I like the idea of coding information, you know, taking information, developing it into a code and then using that visually, to communicate something which is very difficult to explain in words. So you can look at the film and you can see the thing growing in the middle. It looks a bit like a star. You don’t need to know what it is. But I think at the next stage, when I produce the maps, then the idea is that you really should, at a glance (and this is another thing with photography is that you have this idea of the composition, the tableau) and at a glance you recieve all the information, but it might be information from different times and places all brought together into one two-dimensional picture. So there’s the idea of the Temporal, right, of time moving and then there’s the Fixed. Adn there’s a beautiful thing with pattern and, know we’ve talked about it alot with say, Aboriginal art, that pictures are a type of map and there is a journey that’s taking place. It can be that picture is a type of recipe. If you look at Persian carpets, quite often there’s a philosophy in the numbers or Celtic gravestones, there’s such intricate ideas in those patterns that we no longer know the meaning of.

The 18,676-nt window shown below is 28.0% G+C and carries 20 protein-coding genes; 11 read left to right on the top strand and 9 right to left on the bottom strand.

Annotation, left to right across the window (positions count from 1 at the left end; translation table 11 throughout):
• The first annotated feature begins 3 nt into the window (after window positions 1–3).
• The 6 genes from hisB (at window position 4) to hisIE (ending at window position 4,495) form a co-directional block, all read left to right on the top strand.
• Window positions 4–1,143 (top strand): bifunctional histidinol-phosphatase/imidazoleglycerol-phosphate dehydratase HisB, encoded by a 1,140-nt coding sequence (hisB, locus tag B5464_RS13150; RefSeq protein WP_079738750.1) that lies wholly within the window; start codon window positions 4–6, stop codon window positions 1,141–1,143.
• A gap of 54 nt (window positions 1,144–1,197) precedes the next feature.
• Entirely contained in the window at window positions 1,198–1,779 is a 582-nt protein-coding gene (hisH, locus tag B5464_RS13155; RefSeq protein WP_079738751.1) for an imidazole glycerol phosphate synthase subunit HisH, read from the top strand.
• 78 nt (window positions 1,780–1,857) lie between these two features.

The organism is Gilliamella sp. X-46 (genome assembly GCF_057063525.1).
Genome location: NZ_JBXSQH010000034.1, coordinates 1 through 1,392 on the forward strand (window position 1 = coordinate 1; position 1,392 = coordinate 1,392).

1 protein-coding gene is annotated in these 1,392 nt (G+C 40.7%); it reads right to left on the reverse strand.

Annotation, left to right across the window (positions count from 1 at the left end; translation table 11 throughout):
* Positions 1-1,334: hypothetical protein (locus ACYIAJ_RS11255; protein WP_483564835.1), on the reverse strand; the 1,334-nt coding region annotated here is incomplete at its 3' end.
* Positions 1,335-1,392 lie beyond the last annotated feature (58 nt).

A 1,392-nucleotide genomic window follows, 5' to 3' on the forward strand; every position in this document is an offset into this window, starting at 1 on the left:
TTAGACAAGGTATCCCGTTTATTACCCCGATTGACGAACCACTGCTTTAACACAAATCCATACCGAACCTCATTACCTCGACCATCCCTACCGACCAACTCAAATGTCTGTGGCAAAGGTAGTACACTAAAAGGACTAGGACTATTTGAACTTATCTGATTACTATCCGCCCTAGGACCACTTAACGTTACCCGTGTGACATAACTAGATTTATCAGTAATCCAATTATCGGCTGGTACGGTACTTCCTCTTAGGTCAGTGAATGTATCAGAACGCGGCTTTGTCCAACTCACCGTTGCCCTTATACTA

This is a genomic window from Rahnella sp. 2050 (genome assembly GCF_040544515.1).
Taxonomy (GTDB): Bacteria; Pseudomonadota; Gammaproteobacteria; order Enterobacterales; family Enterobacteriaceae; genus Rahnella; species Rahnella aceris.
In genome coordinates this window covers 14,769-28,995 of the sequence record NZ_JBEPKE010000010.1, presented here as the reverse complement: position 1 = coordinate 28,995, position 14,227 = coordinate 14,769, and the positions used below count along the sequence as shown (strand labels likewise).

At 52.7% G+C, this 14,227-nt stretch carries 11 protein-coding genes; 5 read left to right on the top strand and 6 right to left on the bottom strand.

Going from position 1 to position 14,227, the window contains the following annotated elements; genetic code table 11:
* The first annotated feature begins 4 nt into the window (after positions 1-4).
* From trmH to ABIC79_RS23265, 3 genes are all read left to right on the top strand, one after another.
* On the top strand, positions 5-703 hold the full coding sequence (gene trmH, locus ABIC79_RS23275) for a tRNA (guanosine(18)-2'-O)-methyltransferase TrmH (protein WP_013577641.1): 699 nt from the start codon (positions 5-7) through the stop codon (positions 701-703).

But you know, there’s simple stuff that’s being communicated over and over in all these patterns, things like the seasons and 12 months in a year…But then you can use them however you like so I’m using Cosmatesque to describe time.
I like the idea that women can see what they have done, I mean they can look at their child and say, “I did that” but I like the idea that there’s some kind of acknowledgement, like a certification process (laughs)
>> LN: Yes, well it’s a form of…
>> LC: Recognition
>> LN: Yeah, recognition it’s all about recognition, value and achievement and a sense of worth and value
>> LC: And you see it online a lot, because women are doing, like a thumbs up and all of these emojis, like, “Well done” (thumbs up) “Yay!” and there’s like a badge systems when it comes to breastfeeding, which I’ve never quite understood.. But there are these attributing levels that they are moving through and they’re doing it as a community, internationally, without asking anyone, you know. They’re not asking permission, like “Is it Ok if we, like acknowledge eachother?” They’re just acknowledging eachother because they know the value of what they’re achieving and they are giving each other what they need. Not every woman finds that, you know, not every woman, in their mothering journey, finds that community and taps into it. So, an art project like this has the ability to be very visible and get between all of these obstacles, and talk to lots of people in different ways and then come out with something that is permanent and lasting – that’s a document.